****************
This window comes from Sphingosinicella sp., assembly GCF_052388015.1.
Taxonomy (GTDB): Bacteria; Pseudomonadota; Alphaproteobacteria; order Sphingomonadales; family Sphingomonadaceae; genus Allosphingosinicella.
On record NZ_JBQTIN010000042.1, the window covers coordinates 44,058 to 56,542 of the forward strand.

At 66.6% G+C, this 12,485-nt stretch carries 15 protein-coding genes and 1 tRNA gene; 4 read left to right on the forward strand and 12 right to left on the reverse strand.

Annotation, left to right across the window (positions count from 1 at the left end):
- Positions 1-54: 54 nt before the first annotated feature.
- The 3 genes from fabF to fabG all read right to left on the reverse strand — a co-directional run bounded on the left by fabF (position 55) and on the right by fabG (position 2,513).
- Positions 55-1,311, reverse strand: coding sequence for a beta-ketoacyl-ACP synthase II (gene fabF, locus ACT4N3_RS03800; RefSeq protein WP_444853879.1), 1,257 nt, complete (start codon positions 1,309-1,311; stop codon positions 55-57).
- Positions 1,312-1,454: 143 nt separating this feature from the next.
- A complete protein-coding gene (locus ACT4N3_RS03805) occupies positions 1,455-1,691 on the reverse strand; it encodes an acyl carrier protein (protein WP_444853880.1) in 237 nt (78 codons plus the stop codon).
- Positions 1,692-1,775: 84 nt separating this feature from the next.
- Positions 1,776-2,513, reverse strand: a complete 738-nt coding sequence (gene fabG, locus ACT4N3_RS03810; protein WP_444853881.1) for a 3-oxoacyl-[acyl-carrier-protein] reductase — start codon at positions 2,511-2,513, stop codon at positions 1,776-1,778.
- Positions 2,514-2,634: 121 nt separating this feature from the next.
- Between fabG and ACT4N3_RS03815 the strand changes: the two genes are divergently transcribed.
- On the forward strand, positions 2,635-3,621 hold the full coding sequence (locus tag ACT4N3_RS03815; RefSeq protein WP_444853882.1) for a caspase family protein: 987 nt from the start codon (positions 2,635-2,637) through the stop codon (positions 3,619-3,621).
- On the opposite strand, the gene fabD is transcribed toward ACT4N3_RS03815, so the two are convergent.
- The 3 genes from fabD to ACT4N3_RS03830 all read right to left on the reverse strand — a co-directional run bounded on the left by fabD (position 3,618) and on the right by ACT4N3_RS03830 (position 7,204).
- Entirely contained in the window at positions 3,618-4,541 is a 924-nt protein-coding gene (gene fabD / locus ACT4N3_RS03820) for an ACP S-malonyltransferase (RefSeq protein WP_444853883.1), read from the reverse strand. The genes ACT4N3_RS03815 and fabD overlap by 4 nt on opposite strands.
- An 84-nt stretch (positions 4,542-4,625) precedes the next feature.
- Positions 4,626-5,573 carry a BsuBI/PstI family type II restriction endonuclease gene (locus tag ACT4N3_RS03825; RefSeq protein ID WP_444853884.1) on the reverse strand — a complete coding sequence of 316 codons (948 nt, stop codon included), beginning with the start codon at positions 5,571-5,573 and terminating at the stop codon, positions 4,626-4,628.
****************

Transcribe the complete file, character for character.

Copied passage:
This window comes from Sphingosinicella sp., assembly GCF_052388015.1.
Taxonomy (GTDB): Bacteria; Pseudomonadota; Alphaproteobacteria; order Sphingomonadales; family Sphingomonadaceae; genus Allosphingosinicella.
On record NZ_JBQTIN010000042.1, the window covers coordinates 44,058 to 56,542 of the forward strand.

At 66.6% G+C, this 12,485-nt stretch carries 15 protein-coding genes and 1 tRNA gene; 4 read left to right on the forward strand and 12 right to left on the reverse strand.

Annotation, left to right across the window (positions count from 1 at the left end):
- Positions 1-54: 54 nt before the first annotated feature.
- The 3 genes from fabF to fabG all read right to left on the reverse strand — a co-directional run bounded on the left by fabF (position 55) and on the right by fabG (position 2,513).
- Positions 55-1,311, reverse strand: coding sequence for a beta-ketoacyl-ACP synthase II (gene fabF, locus ACT4N3_RS03800; RefSeq protein WP_444853879.1), 1,257 nt, complete (start codon positions 1,309-1,311; stop codon positions 55-57).
- Positions 1,312-1,454: 143 nt separating this feature from the next.
- A complete protein-coding gene (locus ACT4N3_RS03805) occupies positions 1,455-1,691 on the reverse strand; it encodes an acyl carrier protein (protein WP_444853880.1) in 237 nt (78 codons plus the stop codon).
- Positions 1,692-1,775: 84 nt separating this feature from the next.
- Positions 1,776-2,513, reverse strand: a complete 738-nt coding sequence (gene fabG, locus ACT4N3_RS03810; protein WP_444853881.1) for a 3-oxoacyl-[acyl-carrier-protein] reductase — start codon at positions 2,511-2,513, stop codon at positions 1,776-1,778.
- Positions 2,514-2,634: 121 nt separating this feature from the next.
- Between fabG and ACT4N3_RS03815 the strand changes: the two genes are divergently transcribed.
- On the forward strand, positions 2,635-3,621 hold the full coding sequence (locus tag ACT4N3_RS03815; RefSeq protein WP_444853882.1) for a caspase family protein: 987 nt from the start codon (positions 2,635-2,637) through the stop codon (positions 3,619-3,621).
- On the opposite strand, the gene fabD is transcribed toward ACT4N3_RS03815, so the two are convergent.
- The 3 genes from fabD to ACT4N3_RS03830 all read right to left on the reverse strand — a co-directional run bounded on the left by fabD (position 3,618) and on the right by ACT4N3_RS03830 (position 7,204).
- Entirely contained in the window at positions 3,618-4,541 is a 924-nt protein-coding gene (gene fabD / locus ACT4N3_RS03820) for an ACP S-malonyltransferase (RefSeq protein WP_444853883.1), read from the reverse strand. The genes ACT4N3_RS03815 and fabD overlap by 4 nt on opposite strands.
- An 84-nt stretch (positions 4,542-4,625) precedes the next feature.
- Positions 4,626-5,573 carry a BsuBI/PstI family type II restriction endonuclease gene (locus tag ACT4N3_RS03825; RefSeq protein ID WP_444853884.1) on the reverse strand — a complete coding sequence of 316 codons (948 nt, stop codon included), beginning with the start codon at positions 5,571-5,573 and terminating at the stop codon, positions 4,626-4,628.